The Insulting Cabaret. Nuff said mate.

15 04 2010

There’s a festival of world literature going on in town. Oh yes.

It’s called Free the Word! and this is its 3rd year in London.

International PEN are in charge of it all. They believe words make the world go round. And ya damn right, too! Read about them here.

If you only make it to one of the Free the Word! events, you should go and see the Insulting Cabaret at the Southwark Playhouse tomorrow night (Friday 16th April 2010).

Why? Cos it’s gonna be an effin’ trip.

And also cos I haven’t seen it promoted anywhere. And I work in the Southwark/London Bridge area. I was lucky enough to be told about it by the Thayil half of Sridhar/Thayil*. So of course I’m gonna share this valuable information and implore you to get out there and do something different.

Sridhar/Thayil will be on that stage doing their thang with a bunch of other musical, wordy performers. This year’s theme is love and hate. Those universally elusive concepts.

You should also go cos it’s bloody well called the Insulting Cabaret. And if that doesn’t spark even a little curiosity in you, then your brain cells have obviously been numbed by the inane Leader’s Debate that was on TV earlier. So I suppose you can be forgiven.

I haven’t given you a potpourri parcel in a while, have I?

Here you go:

The Insulting Cabaret: Love Vs. Hate
Venue: Southwark Playhouse
Date: 16th April 2010
Time: 9.30pm
Price: 8 quid.

*if the name Thayil sounds familiar, it’s cos back in January I blogged about the anthology he edited (and contributed to). The Bloodaxe Book of Contemporary Indian Poetry. Remember?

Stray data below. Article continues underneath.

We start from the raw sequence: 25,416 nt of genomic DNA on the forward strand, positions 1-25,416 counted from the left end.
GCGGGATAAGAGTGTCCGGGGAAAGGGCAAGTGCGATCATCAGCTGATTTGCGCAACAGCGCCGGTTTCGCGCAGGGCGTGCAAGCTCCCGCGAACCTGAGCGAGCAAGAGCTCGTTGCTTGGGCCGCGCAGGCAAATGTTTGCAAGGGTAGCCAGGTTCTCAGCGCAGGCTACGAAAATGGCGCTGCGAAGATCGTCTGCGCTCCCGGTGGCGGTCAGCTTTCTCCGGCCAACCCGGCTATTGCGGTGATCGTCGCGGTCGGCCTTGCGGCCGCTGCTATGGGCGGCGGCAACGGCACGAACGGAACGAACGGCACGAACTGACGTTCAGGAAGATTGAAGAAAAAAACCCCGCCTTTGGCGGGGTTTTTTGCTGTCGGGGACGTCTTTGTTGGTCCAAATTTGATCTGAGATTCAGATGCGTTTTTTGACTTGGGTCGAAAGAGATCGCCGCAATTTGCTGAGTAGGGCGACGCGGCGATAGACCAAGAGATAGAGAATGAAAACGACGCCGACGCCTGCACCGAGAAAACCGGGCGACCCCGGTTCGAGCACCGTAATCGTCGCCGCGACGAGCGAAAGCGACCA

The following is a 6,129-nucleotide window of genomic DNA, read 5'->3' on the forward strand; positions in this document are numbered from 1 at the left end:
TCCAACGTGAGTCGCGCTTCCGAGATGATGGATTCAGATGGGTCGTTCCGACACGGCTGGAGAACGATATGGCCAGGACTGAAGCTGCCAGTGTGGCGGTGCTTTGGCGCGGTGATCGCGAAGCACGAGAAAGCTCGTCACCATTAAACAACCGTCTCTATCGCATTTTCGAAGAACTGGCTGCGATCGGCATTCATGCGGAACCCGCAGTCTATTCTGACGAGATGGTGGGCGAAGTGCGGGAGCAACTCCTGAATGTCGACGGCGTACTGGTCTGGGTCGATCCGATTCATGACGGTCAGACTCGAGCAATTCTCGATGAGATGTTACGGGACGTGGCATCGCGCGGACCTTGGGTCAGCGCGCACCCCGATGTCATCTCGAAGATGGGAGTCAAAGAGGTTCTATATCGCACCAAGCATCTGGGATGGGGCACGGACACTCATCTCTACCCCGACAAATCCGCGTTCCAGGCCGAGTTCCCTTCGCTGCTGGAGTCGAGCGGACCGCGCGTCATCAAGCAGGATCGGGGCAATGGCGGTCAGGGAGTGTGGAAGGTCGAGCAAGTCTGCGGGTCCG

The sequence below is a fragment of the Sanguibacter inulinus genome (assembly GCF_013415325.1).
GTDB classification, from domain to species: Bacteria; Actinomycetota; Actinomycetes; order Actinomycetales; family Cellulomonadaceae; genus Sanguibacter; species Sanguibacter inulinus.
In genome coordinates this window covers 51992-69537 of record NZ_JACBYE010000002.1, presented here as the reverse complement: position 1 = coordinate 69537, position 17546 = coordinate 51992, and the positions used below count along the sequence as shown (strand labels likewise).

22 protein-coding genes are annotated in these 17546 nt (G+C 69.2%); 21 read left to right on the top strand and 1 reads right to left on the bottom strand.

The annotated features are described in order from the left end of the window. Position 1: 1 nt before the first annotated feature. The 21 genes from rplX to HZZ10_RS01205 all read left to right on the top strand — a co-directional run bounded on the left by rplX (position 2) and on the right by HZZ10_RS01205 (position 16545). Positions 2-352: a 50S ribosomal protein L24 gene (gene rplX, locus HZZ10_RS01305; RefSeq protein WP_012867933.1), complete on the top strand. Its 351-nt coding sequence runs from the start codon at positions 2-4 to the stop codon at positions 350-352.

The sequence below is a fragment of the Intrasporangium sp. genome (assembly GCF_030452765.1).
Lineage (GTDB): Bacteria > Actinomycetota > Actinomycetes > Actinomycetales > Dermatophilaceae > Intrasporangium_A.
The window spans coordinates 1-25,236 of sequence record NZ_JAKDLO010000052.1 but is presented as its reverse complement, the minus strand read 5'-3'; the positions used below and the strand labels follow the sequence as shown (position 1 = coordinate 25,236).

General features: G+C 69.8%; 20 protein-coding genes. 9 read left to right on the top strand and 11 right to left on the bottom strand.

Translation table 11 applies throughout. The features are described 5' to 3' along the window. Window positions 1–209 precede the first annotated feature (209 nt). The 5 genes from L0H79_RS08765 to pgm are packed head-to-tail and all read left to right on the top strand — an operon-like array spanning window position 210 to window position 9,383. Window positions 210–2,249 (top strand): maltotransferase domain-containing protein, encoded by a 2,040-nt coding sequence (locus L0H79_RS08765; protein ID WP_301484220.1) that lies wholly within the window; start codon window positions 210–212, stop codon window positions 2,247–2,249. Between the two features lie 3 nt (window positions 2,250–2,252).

(photo provided by whatmegsaid)

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More than a Muslim musical

11 03 2010

“I’m the author of this piece, but not the writer” – Victoria Brittain’s name is on the byline of the new theatre piece Waiting, but she’s the first to point out that it’s actually a wholly collaborative effort.

This weekend the lives of five refugee women will be given a spotlight at the Southbank Centre. These women’s husbands have been in Guantanamo Bay or detained in Belmarsh Prison without trial for suspected links with terrorism. Their cultural backgrounds vary from Senegal to Jordan, Palestine to the English Midlands. Their stories as women, wives, mothers placed in such a position are yet to be told.

Waiting aims to give a unique perspective on the war on terror. Victoria Brittain has spent years speaking with real women about their experiences, hearing how their lives were blast into turmoil in a hostile post-9/11 world. She’s collected these conversations, and what will be presented on the stage in the intimate Purcell Room is a powerful amalgam of these voices, I’m sure.

With the unconventional perspective comes the unconventional medium. Rather than just speaking the words, the women will also sing of their experiences. There’s an original score written by Jessica Dannheisser with cellos to accompany the vocals.

If you really think about it, where else are you likely to see such an expression from such a viewpoint before? There are loads of documentaries, each with their unique take on various post-9/11 perspectives. This one, however, is as yet unearthed. And I think the verbatim music theatre genre will serve to bring out the poignancy of the women’s words, uprooting their voices from the dark underbelly of female Muslim experience in Britain, forcing people to stop, look and listen.

There are just a handful of tickets left for the Saturday night performance at the Southbank Centre, and if you can make it, I would urge you to do so!

Here’s all the info you’ll need:

Waiting by Victoria Brittain
Date: Friday 12 March – Saturday 13 March 2010
Time: 7.45pm on both nights
Price: £15
Click here to book.

After each performance, Victoria Brittain will chair a debate discussing the issues raised during the evening. The panels include Baroness Helena Kennedy QC, Gareth Peirce, Manjinder Virk, Riz Ahmed, Salma Yacob, Vanessa Redgrave and Moazzam Begg.

Watch this excellent promotional mini-documentary to find out a bit more